On Friday a weird moment came up where I had some free time so I decided to mine an episode for the first time in a while. However instead of using a DVD, I used my Paramount+ streaming service and watched the DS9 episode “Hard Time”. First, I have to commend Colm Meaney for his excellent acting in this episode. This was one of the “O’Brien suffers” episodes where O’Brien is dealing with the effects of PTSD. It reminded me why this was one of the episodes of the series that I enjoyed the most. It didn’t have a ton of action, but the character building was intense.
I will say that the rewind options on the streaming service were not that good. I really wish there was a “back 10 seconds” option like I’ve seen on other services. The closed captioning was also not up to par with what I was use to from the DVDs. It almost seemed like an after thought. I use the CC to make sure I’ve got spellings of the unusual names correct for the merit sheet. It was nice to have the episode at my fingertips. I may check the series on other streaming services that have DS9 to see if the tools and closed captions are better. I want to get as many of these merit sheets done as possible so that members of the Seventh Fleet have options to help them with their rank advancements. Plus it’s a little fun for me as well. Re-watching an episode is something I always enjoy.
I’m really glad that technology is assisting me with my fandom.
While I was there, I was able to get some additional photos for my online photo gallery. I was also able to obtain some new Battlestar Galactica and Star Wars autographs for my autograph collection. Spending time with Larry Nemecek and John Eaves was a highlight of the convention. I was even interviewed by Salt Lake Magazine in one of their FanX video reports. The video is posted below.
Some of the additional good things included how most people were following the health guidelines. Watching the attendees from the booth I’d say that 99% of the people were wearing masks. Hopefully enough people will take steps to make the conventions next year a safer event. I also really loved the wider aisles that were mapped out on the vendors room floor. While the con was still crowded (I was told that more tickets were sold for 2021 than 2019) it wasn’t crazy sardine packed on the vendors floor. I really hope that FanX keeps the wider aisles for future years.
I’m going to go a little bit on a soapbox here. I really think that autograph prices are getting way too high. There were several guests that I ended up skipping because I didn’t want to pay that much for a signature on a photo. I think that managers hear the term “Comic Con” and automatically hike the prices up by 30-50%. It also bugs me that the autograph prices are not advertised before the con so I can budget ahead of time. The con website posts the photo op prices, but the autograph prices are always listed as TBA. When I show up and find out that someone wants $90 for an autograph that I didn’t plan for in advance, I turn it down. Speaking of photos, what is the deal with charging for a selfie? Yes an autograph creates a value on an item that can be resold, so I can understand a guest charging for that. But you can’t really re-sell a selfie. All of the selfie-style photos that I have posted on this website were obtained without extra payment. While they are kewl and I thank the guest for posing with me, I don’t see myself paying for a selfie. If I wanted to pay for a photo with a guest, I’d get a professional photo done. End of rant.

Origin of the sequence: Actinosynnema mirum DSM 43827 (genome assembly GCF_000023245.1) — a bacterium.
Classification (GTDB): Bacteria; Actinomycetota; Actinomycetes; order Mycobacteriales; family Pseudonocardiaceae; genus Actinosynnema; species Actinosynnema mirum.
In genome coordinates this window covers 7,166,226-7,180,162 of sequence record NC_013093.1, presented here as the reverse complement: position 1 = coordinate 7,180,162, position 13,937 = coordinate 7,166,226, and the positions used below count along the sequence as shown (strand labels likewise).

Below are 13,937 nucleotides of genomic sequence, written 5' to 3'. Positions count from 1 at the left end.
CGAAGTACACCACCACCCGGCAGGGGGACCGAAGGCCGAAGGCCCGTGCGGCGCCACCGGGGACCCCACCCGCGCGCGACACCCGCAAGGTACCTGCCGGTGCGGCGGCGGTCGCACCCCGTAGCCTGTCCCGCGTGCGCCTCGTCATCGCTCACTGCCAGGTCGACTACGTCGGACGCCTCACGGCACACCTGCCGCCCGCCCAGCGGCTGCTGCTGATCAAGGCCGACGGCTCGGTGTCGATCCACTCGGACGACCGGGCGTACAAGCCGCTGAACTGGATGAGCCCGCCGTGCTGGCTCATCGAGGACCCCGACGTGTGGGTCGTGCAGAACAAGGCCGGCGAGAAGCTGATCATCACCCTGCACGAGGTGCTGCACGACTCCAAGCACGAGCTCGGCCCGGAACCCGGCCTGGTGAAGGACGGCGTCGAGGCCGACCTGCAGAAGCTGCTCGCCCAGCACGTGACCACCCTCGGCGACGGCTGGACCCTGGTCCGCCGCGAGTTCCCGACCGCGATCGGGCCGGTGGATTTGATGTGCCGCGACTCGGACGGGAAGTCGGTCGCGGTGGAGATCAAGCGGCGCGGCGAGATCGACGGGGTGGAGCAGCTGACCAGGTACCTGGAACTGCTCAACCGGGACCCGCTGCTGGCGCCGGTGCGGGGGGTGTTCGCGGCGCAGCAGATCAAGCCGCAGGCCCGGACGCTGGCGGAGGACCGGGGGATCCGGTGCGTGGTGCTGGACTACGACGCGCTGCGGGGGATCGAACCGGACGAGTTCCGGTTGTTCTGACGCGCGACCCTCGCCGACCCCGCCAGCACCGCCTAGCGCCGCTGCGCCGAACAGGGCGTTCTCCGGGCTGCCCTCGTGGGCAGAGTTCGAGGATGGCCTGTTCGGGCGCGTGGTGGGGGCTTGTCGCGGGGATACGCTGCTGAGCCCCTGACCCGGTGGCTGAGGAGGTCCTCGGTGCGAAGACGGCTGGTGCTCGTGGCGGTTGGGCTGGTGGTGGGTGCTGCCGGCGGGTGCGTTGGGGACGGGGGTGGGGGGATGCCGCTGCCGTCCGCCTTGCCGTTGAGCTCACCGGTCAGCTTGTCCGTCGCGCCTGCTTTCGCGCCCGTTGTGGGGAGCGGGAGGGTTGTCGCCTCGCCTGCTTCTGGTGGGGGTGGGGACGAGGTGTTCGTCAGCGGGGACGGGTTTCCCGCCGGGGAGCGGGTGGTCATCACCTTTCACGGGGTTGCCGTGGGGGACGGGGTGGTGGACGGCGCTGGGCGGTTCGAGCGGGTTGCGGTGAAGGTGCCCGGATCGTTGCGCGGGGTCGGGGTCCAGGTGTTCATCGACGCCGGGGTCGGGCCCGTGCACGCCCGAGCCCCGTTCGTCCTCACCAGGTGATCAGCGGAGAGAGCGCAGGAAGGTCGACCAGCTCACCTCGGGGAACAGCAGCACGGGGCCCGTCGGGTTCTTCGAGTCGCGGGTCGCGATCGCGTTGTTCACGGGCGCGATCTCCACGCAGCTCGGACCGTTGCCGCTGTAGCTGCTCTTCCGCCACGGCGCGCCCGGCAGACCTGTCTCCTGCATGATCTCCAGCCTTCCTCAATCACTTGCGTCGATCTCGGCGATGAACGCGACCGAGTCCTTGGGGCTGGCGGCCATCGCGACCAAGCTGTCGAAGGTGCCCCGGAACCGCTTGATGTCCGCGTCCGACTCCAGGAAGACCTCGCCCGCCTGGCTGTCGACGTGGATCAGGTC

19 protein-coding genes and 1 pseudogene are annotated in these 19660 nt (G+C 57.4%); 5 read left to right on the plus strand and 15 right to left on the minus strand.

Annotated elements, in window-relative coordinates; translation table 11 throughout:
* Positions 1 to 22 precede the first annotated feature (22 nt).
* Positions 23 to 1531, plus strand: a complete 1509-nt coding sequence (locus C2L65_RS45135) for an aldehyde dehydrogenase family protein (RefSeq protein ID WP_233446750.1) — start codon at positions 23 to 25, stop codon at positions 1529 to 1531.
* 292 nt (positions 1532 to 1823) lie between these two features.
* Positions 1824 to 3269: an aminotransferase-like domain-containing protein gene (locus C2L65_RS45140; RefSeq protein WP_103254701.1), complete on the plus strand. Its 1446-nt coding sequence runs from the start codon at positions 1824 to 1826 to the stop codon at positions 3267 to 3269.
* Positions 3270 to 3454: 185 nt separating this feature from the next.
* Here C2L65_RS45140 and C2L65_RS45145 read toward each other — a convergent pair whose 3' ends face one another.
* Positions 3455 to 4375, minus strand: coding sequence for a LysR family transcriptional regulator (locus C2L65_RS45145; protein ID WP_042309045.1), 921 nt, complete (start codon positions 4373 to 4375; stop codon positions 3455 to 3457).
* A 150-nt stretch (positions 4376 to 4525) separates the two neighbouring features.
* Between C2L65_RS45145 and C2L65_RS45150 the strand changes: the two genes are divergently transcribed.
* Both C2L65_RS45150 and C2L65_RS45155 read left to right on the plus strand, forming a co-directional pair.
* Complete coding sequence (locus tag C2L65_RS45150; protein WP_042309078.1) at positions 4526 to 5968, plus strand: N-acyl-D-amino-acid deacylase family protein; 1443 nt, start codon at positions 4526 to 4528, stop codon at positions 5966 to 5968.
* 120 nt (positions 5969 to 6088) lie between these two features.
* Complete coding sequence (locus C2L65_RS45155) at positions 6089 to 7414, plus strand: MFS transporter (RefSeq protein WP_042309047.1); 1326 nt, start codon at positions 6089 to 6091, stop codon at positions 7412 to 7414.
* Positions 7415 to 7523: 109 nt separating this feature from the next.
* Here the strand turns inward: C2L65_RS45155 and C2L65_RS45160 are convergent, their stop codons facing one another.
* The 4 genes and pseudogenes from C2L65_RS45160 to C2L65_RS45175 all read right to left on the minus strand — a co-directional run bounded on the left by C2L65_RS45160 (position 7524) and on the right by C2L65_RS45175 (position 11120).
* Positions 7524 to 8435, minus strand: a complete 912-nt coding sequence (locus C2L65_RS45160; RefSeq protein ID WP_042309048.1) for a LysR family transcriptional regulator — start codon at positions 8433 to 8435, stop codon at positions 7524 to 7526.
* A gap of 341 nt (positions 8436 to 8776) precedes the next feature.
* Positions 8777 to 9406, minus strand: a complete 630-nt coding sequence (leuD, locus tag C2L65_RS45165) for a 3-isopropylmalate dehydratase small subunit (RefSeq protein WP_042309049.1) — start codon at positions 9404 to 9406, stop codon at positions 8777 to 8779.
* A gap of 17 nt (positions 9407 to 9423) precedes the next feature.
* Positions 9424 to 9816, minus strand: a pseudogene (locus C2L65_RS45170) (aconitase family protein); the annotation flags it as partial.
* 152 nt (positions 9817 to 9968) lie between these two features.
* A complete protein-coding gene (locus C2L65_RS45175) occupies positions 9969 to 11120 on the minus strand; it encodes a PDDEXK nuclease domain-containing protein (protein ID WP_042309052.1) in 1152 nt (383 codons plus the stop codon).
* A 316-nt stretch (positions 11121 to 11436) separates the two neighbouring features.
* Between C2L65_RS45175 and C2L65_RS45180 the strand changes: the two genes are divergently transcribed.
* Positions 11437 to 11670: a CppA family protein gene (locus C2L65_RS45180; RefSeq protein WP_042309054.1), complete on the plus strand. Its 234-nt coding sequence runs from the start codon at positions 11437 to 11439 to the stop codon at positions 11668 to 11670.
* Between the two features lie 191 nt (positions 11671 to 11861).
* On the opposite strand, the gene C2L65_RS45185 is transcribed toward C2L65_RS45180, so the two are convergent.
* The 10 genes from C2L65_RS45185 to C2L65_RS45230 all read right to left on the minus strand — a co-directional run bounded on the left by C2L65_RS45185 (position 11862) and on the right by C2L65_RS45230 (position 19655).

After not being able to attend a convention for two years, it was good to see my convention friends and geek out. There are a certain number of people that I only see at these events. It was good to see who had kept themselves safe. I hope that things will get better so we can continue to have more events and conventions. The new uniform worked great and I may pick up a few more from that manufacturer.
Here are some of the photos that were taken at the con.
Wednesday, September 8 2021 was the 55th Anniversary of the Original Star Trek premier on NBC with the episode The Man Trap. Star Trek fans have been celebrating this date as Star Trek Day. There were several events that happened on this date including several series announcements for Star Trek: Prodigy, Star Trek: Picard (season three confirmed) and casting news for Star Trek: Strange New Worlds.
My friends from The Thermians from Utah Galaxy Quest fan club (hat tip to Frank and Roxanne) reached out to me to see if I wanted to be interviewed by Lara Jones the host of RadioACTive on Community Radio KRCL 90.9 FM. I had a great time talking by Zoom with Lara and we probably could have talked for several hours about Star Trek, Stargate, Star Wars and Doctor Who. But unfortunately I wasn’t the only guest scheduled for the hour long program.
Here is the link to the RadioACTive September 8th show notes with a recording of the interview. There is a brief introduction about Star Trek Day at the beginning followed by an interview regarding the Utah Greek Festival. Then the section with my interview starts around the 27:39 minute mark. After the interview I realized I mistakenly stated David Allen Stiers instead of David Ogden Stiers from MASH fame (I’m horrible with names). There is a little bit of electronic garble from the zoom connection, but other than that I thought the interview went pretty well. I was able to talk about Starfleet Command’s Seventh Fleet, what Star Trek meant to me and why am a Treknologist and she even mentioned this blog. Playing Star Trekkin by The Firm was a nice touch to wrap up the interview.